ROCK SPRINGS, Pa. — “Are there too many zeroes behind that number?”
It’s a question Penn State Cooperative Extension educator Robin Kuleck stopped asking — wondering if that $200,000 natural gas lease she was reviewing was really supposed to read $20,000, or maybe just $2,000 — after she learned the potential income behind natural gas leases in the Keystone State.
That potential is huge; massive Marcellus shale deposits chock full of natural gas pockets cover an eastern swath of Ohio, two-thirds of Pennsylvania and nearly all of West Virginia, giving landowners a chance to cash in big time.
Extension specialists warned farmers at last week’s Ag Progress Days in Rock Springs, Pa., to double- or triple-check a lease before signing, and to manage the income or royalties wisely.
Dave Messersmith, an Extension educator from Wayne County, Pa., said landowners are sometimes blown away by the income potential drillers offer and make hasty decisions to sign on the dotted line, but he warns against it.
“Talk to people before you sign. See what the neighbors have heard,” he said.
“And consider that most well pads are 5 acres. You’ll have to have an access road and deal with traffic and noise; how well would you like that?” he said.
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“People spend a lot of time figuring the terms of the lease and doing research, and you should put the same amount of time into the next important step, managing the income you’ll have wisely,” he added.
Messersmith said he’s heard many stories of farmers getting a huge gas well paycheck in the mail, then not being sure how to spend it or manage it wisely, he said.
Worse yet, he said, are the farmers who spend money they’re promised that never comes, then get stuck with bigger debts and headaches.
“Learn to live with your deal,” Messersmith warns. “You signed [the lease] and even if you hear of the neighbor getting more, it’s a done deal.”
“People spend a lot of time figuring the terms of the lease and doing research, and you should put the same amount of time into the next important step, managing the income you’ll have wisely.”
Penn State Cooperative Extension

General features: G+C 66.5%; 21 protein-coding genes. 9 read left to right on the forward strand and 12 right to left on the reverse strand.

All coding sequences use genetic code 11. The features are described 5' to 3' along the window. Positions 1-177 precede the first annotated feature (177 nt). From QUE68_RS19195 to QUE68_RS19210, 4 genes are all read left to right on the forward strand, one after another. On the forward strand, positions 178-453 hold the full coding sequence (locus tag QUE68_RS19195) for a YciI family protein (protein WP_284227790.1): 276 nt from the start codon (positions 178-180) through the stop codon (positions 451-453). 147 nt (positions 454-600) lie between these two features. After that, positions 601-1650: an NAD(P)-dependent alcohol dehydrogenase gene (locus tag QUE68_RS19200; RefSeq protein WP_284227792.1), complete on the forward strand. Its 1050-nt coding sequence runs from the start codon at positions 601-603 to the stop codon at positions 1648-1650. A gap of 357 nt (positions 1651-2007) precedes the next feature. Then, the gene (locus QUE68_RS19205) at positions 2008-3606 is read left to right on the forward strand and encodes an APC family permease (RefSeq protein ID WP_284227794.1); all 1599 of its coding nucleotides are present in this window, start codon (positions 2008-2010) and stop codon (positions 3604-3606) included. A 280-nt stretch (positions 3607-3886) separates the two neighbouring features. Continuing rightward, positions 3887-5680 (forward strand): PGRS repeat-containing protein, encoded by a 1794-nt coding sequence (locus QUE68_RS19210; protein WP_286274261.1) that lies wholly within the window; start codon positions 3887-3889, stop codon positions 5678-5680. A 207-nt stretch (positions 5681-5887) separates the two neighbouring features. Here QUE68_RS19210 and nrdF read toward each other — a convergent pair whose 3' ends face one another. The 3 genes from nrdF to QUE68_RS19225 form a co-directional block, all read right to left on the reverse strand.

Messersmith said there are many ways a landowner can make money off the natural gas below their property — from a lease, royalty income, pipeline right-of-way, or from related services like providing water and stone.
But he cautions against getting too excited and seeing dollar signs too soon.
“Production may decline 70 percent in the first year, and then another 30 percent the next year,” he warned. “You’ve got to look at the life of the well because your later checks will be much smaller,” he said.
“Plan accordingly,” he recommended. “Don’t build a standard of living off what that first month’s check is.”
Other experts are recommending professional help for landowners faced with the prospect of gas wells on their property.
Extension’s Cathy Bowen said it’s beneficial for a lease owner to form a support team including a certified professional accountant, attorney, insurance agent, and financial planner or adviser.
Bowen said not all of these experts will have experience negotiating natural gas leases or knowing tax implications of owning one, so be sure to seek out one who has that knowledge.
“Don’t be shy. Ask them questions. It’s your money and your life, so get the information you need,” Bowen said.
Robin Kuleck said another implication of having a gas well on your property — and a concern that often goes unaddressed until it’s too late — is the possibility your income will climb significantly and put you into a higher tax bracket.
“Every situation is different, depending on whether you have other income, your age and family structure,” Kuleck said.
Kuleck also warned retired landowners that payments may make Social Security payments taxable, so be sure to consult a tax professional.
“Work with them to understand the tax forms and be sure everything is filled out correctly. It’s your money and your signature on the tax form. It’s your responsibility.”